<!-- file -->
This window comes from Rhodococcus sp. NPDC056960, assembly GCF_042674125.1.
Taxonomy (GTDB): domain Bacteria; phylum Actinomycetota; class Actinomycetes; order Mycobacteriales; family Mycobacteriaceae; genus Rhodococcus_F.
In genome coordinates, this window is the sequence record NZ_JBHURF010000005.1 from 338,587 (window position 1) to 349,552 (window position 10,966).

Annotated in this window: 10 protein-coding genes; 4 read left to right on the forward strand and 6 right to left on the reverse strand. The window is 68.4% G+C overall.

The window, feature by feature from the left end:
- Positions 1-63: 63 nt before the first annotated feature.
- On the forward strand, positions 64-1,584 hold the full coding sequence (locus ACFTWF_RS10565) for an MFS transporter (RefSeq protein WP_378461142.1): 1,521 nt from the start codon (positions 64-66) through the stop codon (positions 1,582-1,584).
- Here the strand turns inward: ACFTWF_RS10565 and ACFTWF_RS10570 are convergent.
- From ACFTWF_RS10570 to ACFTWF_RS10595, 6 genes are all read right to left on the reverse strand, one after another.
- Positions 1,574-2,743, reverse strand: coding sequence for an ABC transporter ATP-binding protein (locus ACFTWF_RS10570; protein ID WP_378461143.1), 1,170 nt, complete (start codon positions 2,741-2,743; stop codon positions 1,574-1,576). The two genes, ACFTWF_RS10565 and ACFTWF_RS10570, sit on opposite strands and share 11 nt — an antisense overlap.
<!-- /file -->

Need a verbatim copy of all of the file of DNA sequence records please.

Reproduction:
This window comes from Rhodococcus sp. NPDC056960, assembly GCF_042674125.1.
Taxonomy (GTDB): domain Bacteria; phylum Actinomycetota; class Actinomycetes; order Mycobacteriales; family Mycobacteriaceae; genus Rhodococcus_F.
In genome coordinates, this window is the sequence record NZ_JBHURF010000005.1 from 338,587 (window position 1) to 349,552 (window position 10,966).

Annotated in this window: 10 protein-coding genes; 4 read left to right on the forward strand and 6 right to left on the reverse strand. The window is 68.4% G+C overall.

The window, feature by feature from the left end:
- Positions 1-63: 63 nt before the first annotated feature.
- On the forward strand, positions 64-1,584 hold the full coding sequence (locus ACFTWF_RS10565) for an MFS transporter (RefSeq protein WP_378461142.1): 1,521 nt from the start codon (positions 64-66) through the stop codon (positions 1,582-1,584).
- Here the strand turns inward: ACFTWF_RS10565 and ACFTWF_RS10570 are convergent.
- From ACFTWF_RS10570 to ACFTWF_RS10595, 6 genes are all read right to left on the reverse strand, one after another.
- Positions 1,574-2,743, reverse strand: coding sequence for an ABC transporter ATP-binding protein (locus ACFTWF_RS10570; protein ID WP_378461143.1), 1,170 nt, complete (start codon positions 2,741-2,743; stop codon positions 1,574-1,576). The two genes, ACFTWF_RS10565 and ACFTWF_RS10570, sit on opposite strands and share 11 nt — an antisense overlap.